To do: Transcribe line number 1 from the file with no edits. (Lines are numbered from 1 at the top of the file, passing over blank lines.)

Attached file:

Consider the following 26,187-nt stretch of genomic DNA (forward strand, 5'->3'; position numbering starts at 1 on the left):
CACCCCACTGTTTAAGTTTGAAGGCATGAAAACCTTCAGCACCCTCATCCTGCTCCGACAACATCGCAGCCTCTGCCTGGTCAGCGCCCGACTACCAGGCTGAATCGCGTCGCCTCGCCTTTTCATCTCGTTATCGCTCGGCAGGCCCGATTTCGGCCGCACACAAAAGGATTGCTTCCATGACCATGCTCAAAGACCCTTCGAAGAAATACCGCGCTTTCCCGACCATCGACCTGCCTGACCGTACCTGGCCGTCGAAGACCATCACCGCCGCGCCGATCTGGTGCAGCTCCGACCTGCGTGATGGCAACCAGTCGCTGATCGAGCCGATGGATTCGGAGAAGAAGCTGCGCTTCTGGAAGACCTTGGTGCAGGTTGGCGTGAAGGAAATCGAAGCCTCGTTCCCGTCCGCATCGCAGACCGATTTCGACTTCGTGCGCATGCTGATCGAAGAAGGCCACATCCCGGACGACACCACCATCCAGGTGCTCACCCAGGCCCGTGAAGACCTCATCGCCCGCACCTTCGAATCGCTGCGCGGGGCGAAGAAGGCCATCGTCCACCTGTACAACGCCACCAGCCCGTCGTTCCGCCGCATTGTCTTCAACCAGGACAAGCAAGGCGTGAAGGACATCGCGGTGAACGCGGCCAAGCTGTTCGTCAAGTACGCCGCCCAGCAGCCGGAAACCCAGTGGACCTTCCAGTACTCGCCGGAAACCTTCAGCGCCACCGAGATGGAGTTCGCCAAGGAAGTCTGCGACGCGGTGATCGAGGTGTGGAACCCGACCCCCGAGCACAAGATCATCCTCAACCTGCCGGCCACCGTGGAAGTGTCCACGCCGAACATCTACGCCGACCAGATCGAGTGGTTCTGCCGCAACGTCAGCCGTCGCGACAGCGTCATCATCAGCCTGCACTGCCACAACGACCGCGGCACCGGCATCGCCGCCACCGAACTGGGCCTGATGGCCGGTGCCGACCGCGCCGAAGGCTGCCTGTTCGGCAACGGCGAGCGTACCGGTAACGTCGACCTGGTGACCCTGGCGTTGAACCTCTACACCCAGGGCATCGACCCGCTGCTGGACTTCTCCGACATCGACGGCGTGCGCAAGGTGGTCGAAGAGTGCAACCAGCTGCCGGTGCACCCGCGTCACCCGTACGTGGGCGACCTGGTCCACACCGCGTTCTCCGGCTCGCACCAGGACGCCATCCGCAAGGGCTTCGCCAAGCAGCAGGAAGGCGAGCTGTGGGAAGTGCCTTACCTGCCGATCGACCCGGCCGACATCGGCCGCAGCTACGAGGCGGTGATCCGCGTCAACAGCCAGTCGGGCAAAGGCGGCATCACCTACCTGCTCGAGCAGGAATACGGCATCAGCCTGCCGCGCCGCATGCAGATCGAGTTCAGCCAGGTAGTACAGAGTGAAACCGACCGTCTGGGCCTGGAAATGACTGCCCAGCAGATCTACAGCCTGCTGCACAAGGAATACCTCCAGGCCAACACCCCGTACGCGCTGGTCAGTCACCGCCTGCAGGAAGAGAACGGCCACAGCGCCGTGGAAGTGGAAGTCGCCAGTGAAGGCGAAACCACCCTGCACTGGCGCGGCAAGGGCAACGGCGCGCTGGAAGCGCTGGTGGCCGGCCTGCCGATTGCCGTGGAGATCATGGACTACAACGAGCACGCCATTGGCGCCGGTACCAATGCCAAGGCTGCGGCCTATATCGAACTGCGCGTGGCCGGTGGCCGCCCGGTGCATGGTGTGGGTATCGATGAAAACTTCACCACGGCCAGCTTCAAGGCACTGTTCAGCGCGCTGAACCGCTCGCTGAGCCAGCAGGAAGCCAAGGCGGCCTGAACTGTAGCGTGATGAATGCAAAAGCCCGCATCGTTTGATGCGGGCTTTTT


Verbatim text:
Consider the following 26,187-nt stretch of genomic DNA (forward strand, 5'->3'; position numbering starts at 1 on the left):